We should talk to Canadians, victims, and people whose homes have been broken into. All of them will recognize the importance of the bill. There is nothing harsh in it. All it is demanding is a simple two year minimum sentence for repeat break and enter offenders to break the cycle of profitability for criminals who break into people's homes.

Some 50% of all break and enters are committed with weapons. This could lead to crimes such as home invasion which are more dangerous than break and enter. The onus is on us to discuss the merits and demerits of the bill and ensure our streets are safe. If our streets were safe, why would police from Toronto, Sudbury, Calgary and across the country be supporting the bill? It is because they need the tools to fight this crime, tools they have not received from the Liberal government.

The soft approach the government has taken is making a mockery of our streets. I therefore felt it was necessary to bring in Bill C-386 to be debated. However we will hear the usual thing from the parliamentary secretary. He will try to justify the current system and say it is adequate. It is not. If it was we would not have the support of the police chief.

Mr. Speaker, I am glad you are enjoying my speech because I am passionate about the issue. However it bothers me to see the way the government is killing the debate.

Constable Guy Baker of District 4 in Calgary said the best sentence he had ever seen for a repeat offender was three years. However the effects on the victim last forever. Females feel personally violated. Their houses no longer have a sense of being home. Men feel they have failed in their role of family protector. Children have a hard time sleeping because of bad dreams. This is the impact of break and enter and home invasion.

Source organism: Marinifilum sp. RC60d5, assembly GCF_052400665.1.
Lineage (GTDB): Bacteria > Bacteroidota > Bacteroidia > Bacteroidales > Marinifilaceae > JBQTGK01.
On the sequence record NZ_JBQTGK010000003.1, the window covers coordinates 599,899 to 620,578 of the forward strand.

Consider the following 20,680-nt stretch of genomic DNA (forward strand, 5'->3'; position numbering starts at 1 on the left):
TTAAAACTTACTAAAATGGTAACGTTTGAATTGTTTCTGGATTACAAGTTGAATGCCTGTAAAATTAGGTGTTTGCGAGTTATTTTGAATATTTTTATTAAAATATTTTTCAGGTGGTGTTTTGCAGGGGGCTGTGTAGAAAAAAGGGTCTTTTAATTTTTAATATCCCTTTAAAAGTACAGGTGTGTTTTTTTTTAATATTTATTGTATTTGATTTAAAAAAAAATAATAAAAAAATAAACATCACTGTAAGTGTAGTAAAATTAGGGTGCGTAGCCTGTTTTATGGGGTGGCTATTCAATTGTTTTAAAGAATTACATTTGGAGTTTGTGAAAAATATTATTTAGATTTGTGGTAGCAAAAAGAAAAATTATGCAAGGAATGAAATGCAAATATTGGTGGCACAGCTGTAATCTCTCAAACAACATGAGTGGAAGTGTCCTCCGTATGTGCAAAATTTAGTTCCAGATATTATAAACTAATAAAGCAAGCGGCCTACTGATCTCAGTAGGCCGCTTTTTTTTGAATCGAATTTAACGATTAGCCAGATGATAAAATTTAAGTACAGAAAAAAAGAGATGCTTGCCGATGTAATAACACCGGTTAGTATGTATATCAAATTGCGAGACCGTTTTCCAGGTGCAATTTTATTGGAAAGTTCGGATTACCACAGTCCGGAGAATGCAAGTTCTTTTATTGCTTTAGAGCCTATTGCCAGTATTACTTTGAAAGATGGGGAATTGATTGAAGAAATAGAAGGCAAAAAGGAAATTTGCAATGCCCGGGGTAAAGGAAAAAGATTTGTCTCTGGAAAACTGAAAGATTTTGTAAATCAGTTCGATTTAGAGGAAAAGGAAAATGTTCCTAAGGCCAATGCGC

While the psychological impacts of break and enter are devastating in their own right, it can also be a violent crime. Every break and enter is a potential home invasion. Some 58% of break and enter incidents involve a weapon. I will quote an Edmonton man who was viciously beaten in a break and enter that turned into a home invasion. He said:

Physically I am okay. Mentally I am not. It's almost like I have to force myself to do things--even to go to work. I don't know what could be enough jail time. There is no justification for what they did.

On a personal note, I had a break and enter in my home in Calgary about a year and a half ago. I was here attending to the business of parliament and my daughter was living in Calgary and going to university. She was away by only half an hour. If she had been in the house all by herself I do not know what the consequences would have been. Would it have turned into a home invasion? It scared my daughter so much. She was only 21 years old.

We tend to take break and enter lightly. It is not a light crime. Its psychological impacts and potential dangers are strong. As parliamentarians we need to do something. Police chiefs and law enforcement agencies are asking us to do something. What have we seen from the government? It says our current laws are adequate. They are not. The parliamentary secretary may stand today and read statistics from StatsCan to say there has been a lowering of crime. However that is nonsense.